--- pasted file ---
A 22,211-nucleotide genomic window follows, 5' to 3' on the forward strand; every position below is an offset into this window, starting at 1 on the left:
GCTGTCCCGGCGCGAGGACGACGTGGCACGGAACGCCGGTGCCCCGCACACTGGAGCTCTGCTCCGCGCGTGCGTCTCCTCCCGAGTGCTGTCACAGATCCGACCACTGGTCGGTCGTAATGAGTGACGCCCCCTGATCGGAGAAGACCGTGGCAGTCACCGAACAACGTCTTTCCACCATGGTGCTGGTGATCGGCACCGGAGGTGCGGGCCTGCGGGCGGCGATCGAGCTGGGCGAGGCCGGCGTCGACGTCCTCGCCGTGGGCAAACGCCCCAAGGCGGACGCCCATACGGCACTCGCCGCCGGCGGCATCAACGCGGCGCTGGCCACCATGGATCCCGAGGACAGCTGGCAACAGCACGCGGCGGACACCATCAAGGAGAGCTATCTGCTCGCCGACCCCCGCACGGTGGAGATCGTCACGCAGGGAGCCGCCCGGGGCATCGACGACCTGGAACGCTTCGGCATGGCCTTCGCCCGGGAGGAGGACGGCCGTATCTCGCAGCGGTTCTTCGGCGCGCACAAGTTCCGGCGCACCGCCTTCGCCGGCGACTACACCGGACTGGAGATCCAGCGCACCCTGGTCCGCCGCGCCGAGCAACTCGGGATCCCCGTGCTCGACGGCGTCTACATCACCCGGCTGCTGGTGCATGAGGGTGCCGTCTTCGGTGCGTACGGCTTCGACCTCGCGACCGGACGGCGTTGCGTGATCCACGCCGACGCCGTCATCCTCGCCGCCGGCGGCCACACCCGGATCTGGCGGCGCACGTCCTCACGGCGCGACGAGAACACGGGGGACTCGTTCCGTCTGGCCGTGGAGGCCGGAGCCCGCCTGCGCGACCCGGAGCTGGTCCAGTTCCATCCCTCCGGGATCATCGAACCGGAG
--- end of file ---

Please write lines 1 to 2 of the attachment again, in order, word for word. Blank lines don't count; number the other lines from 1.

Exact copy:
A 22,211-nucleotide genomic window follows, 5' to 3' on the forward strand; every position below is an offset into this window, starting at 1 on the left:
GCTGTCCCGGCGCGAGGACGACGTGGCACGGAACGCCGGTGCCCCGCACACTGGAGCTCTGCTCCGCGCGTGCGTCTCCTCCCGAGTGCTGTCACAGATCCGACCACTGGTCGGTCGTAATGAGTGACGCCCCCTGATCGGAGAAGACCGTGGCAGTCACCGAACAACGTCTTTCCACCATGGTGCTGGTGATCGGCACCGGAGGTGCGGGCCTGCGGGCGGCGATCGAGCTGGGCGAGGCCGGCGTCGACGTCCTCGCCGTGGGCAAACGCCCCAAGGCGGACGCCCATACGGCACTCGCCGCCGGCGGCATCAACGCGGCGCTGGCCACCATGGATCCCGAGGACAGCTGGCAACAGCACGCGGCGGACACCATCAAGGAGAGCTATCTGCTCGCCGACCCCCGCACGGTGGAGATCGTCACGCAGGGAGCCGCCCGGGGCATCGACGACCTGGAACGCTTCGGCATGGCCTTCGCCCGGGAGGAGGACGGCCGTATCTCGCAGCGGTTCTTCGGCGCGCACAAGTTCCGGCGCACCGCCTTCGCCGGCGACTACACCGGACTGGAGATCCAGCGCACCCTGGTCCGCCGCGCCGAGCAACTCGGGATCCCCGTGCTCGACGGCGTCTACATCACCCGGCTGCTGGTGCATGAGGGTGCCGTCTTCGGTGCGTACGGCTTCGACCTCGCGACCGGACGGCGTTGCGTGATCCACGCCGACGCCGTCATCCTCGCCGCCGGCGGCCACACCCGGATCTGGCGGCGCACGTCCTCACGGCGCGACGAGAACACGGGGGACTCGTTCCGTCTGGCCGTGGAGGCCGGAGCCCGCCTGCGCGACCCGGAGCTGGTCCAGTTCCATCCCTCCGGGATCATCGAACCGGAG